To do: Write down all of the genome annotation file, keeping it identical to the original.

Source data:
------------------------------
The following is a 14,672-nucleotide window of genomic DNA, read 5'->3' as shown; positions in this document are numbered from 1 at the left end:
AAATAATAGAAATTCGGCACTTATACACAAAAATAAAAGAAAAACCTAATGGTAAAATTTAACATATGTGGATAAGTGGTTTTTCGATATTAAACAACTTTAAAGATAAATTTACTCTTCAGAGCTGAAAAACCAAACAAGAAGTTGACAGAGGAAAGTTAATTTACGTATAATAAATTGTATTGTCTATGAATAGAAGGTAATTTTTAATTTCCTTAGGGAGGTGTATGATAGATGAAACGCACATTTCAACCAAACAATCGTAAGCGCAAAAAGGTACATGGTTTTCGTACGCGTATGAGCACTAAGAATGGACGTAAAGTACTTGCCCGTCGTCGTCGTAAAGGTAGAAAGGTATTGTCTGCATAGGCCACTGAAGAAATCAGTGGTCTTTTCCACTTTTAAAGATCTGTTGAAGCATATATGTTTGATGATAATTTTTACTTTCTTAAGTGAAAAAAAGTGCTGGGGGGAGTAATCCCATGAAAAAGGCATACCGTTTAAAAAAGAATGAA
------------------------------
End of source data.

The following is a 14,672-nucleotide window of genomic DNA, read 5'->3' as shown; positions in this document are numbered from 1 at the left end:
AAATAATAGAAATTCGGCACTTATACACAAAAATAAAAGAAAAACCTAATGGTAAAATTTAACATATGTGGATAAGTGGTTTTTCGATATTAAACAACTTTAAAGATAAATTTACTCTTCAGAGCTGAAAAACCAAACAAGAAGTTGACAGAGGAAAGTTAATTTACGTATAATAAATTGTATTGTCTATGAATAGAAGGTAATTTTTAATTTCCTTAGGGAGGTGTATGATAGATGAAACGCACATTTCAACCAAACAATCGTAAGCGCAAAAAGGTACATGGTTTTCGTACGCGTATGAGCACTAAGAATGGACGTAAAGTACTTGCCCGTCGTCGTCGTAAAGGTAGAAAGGTATTGTCTGCATAGGCCACTGAAGAAATCAGTGGTCTTTTCCACTTTTAAAGATCTGTTGAAGCATATATGTTTGATGATAATTTTTACTTTCTTAAGTGAAAAAAAGTGCTGGGGGGAGTAATCCCATGAAAAAGGCATACCGTTTAAAAAAGAATGAA